Monday, July 28, 2008

The Apartment

Speaking of public spectacles, I made it out to see The Apartment at Bryant Park as part of HBO's Monday night movie screenings. It was excellent. If you haven't seen it before (and why wouldn't you have? it only came out 48 years ago), here's an excerpt from the original New York Times review to whet your appetite:

YOU might not think a movie about a fellow who lends his rooms to the married executives of his office as a place for their secret love affairs would make a particularly funny or morally presentable show, especially when the young fellow uses the means to get advanced in his job.

But under the clever supervision of Billy Wilder, who helped to write the script, then produced and directed "The Apartment," which opened at the Astor and the Plaza yesterday, the idea is run into a gleeful, tender and even sentimental film. And it is kept on the side of taste and humor by the grand performance of Jack Lemmon in the principal role.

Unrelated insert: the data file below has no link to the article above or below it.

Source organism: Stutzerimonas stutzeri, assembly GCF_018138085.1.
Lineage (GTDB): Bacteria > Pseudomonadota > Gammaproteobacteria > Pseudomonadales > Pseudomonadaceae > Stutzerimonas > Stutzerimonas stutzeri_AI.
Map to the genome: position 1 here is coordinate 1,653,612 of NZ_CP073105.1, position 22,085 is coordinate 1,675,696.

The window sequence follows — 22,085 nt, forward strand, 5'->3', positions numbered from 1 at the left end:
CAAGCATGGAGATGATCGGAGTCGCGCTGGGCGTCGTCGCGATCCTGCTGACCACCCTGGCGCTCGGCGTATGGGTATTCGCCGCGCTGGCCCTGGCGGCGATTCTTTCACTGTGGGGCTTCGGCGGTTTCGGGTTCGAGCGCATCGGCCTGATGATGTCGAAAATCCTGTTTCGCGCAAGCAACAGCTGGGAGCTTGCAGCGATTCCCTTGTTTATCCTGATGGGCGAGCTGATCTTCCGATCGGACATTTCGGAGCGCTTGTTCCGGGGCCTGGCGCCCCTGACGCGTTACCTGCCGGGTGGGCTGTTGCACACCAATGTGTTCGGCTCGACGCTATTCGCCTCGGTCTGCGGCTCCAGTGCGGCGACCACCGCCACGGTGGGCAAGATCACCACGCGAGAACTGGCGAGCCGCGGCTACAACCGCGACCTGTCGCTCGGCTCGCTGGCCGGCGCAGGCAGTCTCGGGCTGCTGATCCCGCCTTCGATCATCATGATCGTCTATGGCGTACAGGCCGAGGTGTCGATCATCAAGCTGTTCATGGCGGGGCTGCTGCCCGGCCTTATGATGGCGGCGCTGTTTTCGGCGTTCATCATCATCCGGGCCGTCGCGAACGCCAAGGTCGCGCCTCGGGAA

That's right. Taste and humor and one more elusive quality, ladies and gentlemen -- timelessness. What's great about The Apartment is that nearly 5 decades later, it retains just enough of the right cultural signposts to still resonate with an urban audience. The (mostly young, tipsy) Bryant Park crowd responded loudly when Jack Lemmon's Buddy Boy confessed what he paid for rent for his place in the Upper West Side. And Shirley MacLaine's sharpest lines (addressed to a lover) got a similar reaction. Apparently some things about 1960s New York are pretty much the same today -- like the desirability of prime real estate, the rituals of corporate culture, the hazards of dating, and the versatile wisdom of McLaine's final sweet words to Lemmon: "Shut up and deal."

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